Monday, November 17, 2014
Sunday, November 16, 2014
We did it! A new and much smaller fundraising goal, and a new video called Winter Moose II. We have chosen some small, key steps to reach our long term goals, and with your help ($5) we can accomplish them. I drew more than a dozen illustrations for this video, and my daughter assisted in taking the footage, as well as flipping slides, updating posters and so much more. I hope you enjoy our work. Here is the link:
Monday, November 10, 2014
Friday, October 17, 2014
A Vermont designer takes up the regional textile challenge.
Many of us show support for our neighbors and community by buying at farmers’ markets and locally owned businesses. We have changed where we put our dollars, and shifted our shopping bags from plastic to paper or cloth. Some of us even make a point of buying hemp or organic cotton garments. While “going green” by looking at a garment’s tag seems easy, the reality of textile production is very complex.
The fiber in most hemp and organic cotton garments found in the U.S.A. is grown and processed on the other side of the world. The majority of natural fibers today are saturated with formaldehyde solutions, pesticides (via permanent adhesives), and synthetic dyes that are health hazards for the environment and all who live in it. Synthetic dyes are near the top when it comes to the largest environmental polluters.
So, as concerned people, who want to show respect for the earth and our neighbors, what can we do?
A New Face to American Textiles
There is a growing interest among both farmers and designers in environmentally friendly textile production. In the past decade, new processing mills have sprouted up in many states across the nation, and at least one weaving mill has been saved from being auctioned overseas. These little mills, that make yarn from regional fiber, serve as hubs for connecting the dots between raw fibers and regional textiles. Isolated networks of textile development are growing and beginning to connect with each other.
Several people have developed ambitious projects and organizations to raise awareness about locally produced fiber, yarn, and knit and woven fabrics. Names like Fibershed, Slow Cloth and Farm2Fashion are taking hold in many states.
Revitalizing the Vermont Textile Tradition With a Kickstarter Fundraiser
My project, Winter Moose, is based in Vermont. The textile mills here were large and productive, but from the 1950s onward there was a steep decline. Now we are a region full of hand weavers, echoing the state of textile production in the late 1700s. Winter Moose is a Kickstarter fundraiser to show what we are capable of right now.
Locally Grown Fiber and Dyes
Beginning with the farmer’s, I have started to gather alpaca and sheep fiber. We plan on using a Vermont carding and spinning mill with the ability to process organically. Color will be added to some of the yarn by local dyers who grow their own dyes, or who use plant dyes grown in the U.S.A.. Most of the yarn colors, however, will be mixtures of naturally grown colored fiber.
Rt top: Alpacas of many colors.
Rt bottom: These shades were created with madder;
Rt bottom: These shades were created with madder;
a root that grows in Vermont.
Winter Moose will Weave the Industry Together at a Regional Level
Professional weavers, from all parts of Vermont, will take this yarn and create cloth destined for fifteen coats and several hats and bags, that my daughter and I have designed.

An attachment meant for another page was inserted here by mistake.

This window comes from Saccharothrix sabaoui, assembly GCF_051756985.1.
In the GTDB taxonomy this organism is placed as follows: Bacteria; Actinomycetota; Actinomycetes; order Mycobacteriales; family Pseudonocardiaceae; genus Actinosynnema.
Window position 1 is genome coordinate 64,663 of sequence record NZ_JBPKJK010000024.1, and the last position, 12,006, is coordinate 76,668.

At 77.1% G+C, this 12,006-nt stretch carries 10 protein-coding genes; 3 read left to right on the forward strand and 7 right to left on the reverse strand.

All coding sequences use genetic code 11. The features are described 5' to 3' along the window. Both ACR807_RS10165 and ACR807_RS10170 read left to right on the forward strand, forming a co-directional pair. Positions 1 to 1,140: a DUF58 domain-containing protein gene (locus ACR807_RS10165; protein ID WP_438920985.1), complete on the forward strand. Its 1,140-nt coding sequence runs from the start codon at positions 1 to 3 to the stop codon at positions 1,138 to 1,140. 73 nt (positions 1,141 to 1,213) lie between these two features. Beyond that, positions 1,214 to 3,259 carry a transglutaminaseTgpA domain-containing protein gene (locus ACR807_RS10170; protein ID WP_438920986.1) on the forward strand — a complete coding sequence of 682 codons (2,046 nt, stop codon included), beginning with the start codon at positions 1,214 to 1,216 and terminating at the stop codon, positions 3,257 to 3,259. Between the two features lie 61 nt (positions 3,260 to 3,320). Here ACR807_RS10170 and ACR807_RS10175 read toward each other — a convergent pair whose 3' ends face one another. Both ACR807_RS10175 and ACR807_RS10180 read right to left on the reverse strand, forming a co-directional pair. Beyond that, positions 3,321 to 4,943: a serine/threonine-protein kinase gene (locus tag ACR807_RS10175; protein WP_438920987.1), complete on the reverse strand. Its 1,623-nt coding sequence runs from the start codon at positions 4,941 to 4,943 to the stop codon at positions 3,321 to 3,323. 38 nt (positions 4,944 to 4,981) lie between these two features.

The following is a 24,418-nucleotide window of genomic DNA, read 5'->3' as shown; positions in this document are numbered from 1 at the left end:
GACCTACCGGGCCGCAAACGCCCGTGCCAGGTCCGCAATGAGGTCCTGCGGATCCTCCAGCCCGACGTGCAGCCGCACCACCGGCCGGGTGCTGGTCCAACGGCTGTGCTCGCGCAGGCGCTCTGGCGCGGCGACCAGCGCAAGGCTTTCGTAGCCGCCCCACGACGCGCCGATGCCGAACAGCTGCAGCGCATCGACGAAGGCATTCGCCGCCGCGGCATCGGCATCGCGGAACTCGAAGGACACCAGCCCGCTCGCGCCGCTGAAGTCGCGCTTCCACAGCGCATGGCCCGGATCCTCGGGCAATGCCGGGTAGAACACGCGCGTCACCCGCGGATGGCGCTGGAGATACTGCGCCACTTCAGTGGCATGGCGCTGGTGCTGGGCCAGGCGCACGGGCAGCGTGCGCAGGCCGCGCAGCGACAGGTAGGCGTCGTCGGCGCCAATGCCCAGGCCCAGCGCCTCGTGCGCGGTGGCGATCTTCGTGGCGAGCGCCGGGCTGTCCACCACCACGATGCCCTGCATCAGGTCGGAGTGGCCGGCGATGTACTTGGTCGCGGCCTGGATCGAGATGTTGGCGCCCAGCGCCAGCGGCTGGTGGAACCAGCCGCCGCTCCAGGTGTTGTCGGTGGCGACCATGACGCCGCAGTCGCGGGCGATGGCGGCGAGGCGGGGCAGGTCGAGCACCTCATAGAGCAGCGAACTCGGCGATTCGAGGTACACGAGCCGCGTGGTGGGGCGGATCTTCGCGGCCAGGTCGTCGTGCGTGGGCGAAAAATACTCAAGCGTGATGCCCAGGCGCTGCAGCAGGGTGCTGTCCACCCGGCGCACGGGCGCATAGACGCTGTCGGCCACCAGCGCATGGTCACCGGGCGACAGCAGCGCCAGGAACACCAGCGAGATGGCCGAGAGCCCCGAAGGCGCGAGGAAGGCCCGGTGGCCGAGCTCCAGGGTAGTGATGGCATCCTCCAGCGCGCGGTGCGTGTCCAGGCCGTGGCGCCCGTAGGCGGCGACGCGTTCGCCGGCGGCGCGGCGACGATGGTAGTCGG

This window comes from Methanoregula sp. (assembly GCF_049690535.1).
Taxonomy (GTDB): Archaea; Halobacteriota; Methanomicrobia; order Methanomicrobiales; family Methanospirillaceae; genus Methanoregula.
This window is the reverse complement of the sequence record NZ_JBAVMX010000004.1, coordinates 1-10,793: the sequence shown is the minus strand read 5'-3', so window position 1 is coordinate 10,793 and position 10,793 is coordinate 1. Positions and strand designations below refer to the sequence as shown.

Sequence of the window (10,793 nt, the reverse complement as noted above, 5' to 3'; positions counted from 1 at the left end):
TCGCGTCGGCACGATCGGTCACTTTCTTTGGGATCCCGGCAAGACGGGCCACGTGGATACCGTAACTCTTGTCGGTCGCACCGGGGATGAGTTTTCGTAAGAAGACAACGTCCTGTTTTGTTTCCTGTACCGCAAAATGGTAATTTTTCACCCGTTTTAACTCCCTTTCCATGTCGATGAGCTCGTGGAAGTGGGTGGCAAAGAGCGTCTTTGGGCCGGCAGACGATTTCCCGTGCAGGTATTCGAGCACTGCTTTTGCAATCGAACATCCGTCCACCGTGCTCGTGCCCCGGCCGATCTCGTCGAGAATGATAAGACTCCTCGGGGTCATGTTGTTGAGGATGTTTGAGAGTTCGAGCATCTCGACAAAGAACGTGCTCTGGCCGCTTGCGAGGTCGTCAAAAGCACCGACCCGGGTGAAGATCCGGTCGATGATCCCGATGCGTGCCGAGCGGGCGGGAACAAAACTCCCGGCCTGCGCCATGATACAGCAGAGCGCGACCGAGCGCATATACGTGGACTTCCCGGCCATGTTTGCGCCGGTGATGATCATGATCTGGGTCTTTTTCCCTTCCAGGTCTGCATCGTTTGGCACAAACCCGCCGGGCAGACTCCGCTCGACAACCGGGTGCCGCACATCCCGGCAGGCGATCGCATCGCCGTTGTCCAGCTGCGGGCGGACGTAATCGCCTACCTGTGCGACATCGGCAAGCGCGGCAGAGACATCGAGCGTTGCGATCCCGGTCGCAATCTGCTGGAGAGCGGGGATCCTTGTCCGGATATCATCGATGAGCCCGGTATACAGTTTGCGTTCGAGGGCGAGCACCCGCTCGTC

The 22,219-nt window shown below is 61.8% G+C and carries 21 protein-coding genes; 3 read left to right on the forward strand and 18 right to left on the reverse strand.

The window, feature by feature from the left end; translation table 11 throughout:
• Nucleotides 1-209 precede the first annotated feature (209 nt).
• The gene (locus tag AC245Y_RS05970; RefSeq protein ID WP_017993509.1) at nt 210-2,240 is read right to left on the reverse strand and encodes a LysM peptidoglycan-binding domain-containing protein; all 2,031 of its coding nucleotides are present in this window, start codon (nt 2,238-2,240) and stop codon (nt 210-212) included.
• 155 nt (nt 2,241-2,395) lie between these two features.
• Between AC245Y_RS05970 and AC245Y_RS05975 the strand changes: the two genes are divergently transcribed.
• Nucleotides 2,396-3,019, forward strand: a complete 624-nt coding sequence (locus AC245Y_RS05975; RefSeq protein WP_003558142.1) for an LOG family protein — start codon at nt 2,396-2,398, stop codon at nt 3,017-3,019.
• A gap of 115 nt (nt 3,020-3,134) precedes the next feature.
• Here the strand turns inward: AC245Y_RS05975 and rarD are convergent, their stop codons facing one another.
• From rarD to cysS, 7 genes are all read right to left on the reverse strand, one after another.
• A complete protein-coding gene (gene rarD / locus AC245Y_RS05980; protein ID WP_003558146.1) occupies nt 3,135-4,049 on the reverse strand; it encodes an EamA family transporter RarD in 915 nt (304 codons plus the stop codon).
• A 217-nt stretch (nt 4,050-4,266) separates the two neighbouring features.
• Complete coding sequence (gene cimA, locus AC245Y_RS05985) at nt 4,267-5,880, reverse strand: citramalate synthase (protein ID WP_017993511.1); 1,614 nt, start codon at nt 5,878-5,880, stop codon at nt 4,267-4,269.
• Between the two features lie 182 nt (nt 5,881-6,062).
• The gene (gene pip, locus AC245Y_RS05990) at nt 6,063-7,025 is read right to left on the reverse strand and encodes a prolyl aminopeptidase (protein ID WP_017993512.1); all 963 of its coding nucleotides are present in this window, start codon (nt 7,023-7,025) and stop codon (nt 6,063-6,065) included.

(See the Winter Moose Kickstarter or wintermoose.com for a video of our designs). When the cloth comes off the loom, I will sample test various natural finishing processes. Then I will work the yardage by hand and machine until it is properly fulled, teased, shorn, collandered and otherwise finished and ready for cutting.
As the main designer, I will be creating the initial patterns for each item to be sewn. Then local professional seamstresses and stitchers will cut and sew the garments, adding handmade wooden buttons and a 100% organic cotton lining, grown and processed in the U.S.A. if possible. Zippers, threads, and other notions, will be sourced in the U.S.A., if not found in Vermont.
Community Building and Research
Creating the Winter Moose fabric is about connecting masters and experts who have not worked together before. It is about learning the strengths and weaknesses of one geographic region, and helping to rebuild what has been lost. For example, the finishing techniques for woolen goods, that were part of the first mills in Vermont, are no longer available in all of New England. This is an opportunity to add new innovation to the revival of old traditions. By combining research with ingenuity, I think we can weave a community around a local industry that has a rich history in the area.
With Winter Moose, I aim to assist in building connection and mutual economic support between the farmers, spinners, weavers, designers and stitchers of Vermont, while planning for new technologies to accomplish traditional processes.
Rt: Merino sheep. The initial textiles for
Winter Moose will be almost 50% Merino.
For Winter Moose,
Education is a Top Priority
Educational efforts will include sharing information about environmentally sound practices, cross-sector interface and efficiency, skills training and consumer education.
Over the past five years, through research and networking, I have already stimulated a new environmental awareness among some fiber farmers and mill owners. In honor of those thousands of people who have severe, negative health affects from formaldehyde and pesticide exposures, I am committed to making Winter Moose fabric as natural as possible. In today’s world, this is a challenge.
Creating a Purely Natural Textile
People need reminding about how pervasive synthetic adhesives are in our culture. Winter Moose fibers must never have contact with “bug proofing” dryer sheets or chemical baths of synthetic pesticides and preservatives. Work spaces and storage units must be free of synthetic fragrances, deodorizers and “air fresheners”. I want Winter Moose textiles to be safe for the chemically injured of our society, and provide a pure and natural alternative to the toxic load so typical in today’s “natural” fibers. To be involved in Winter Moose, people must use only natural products, which fosters awareness, and adds support to other sustainable and all natural businesses.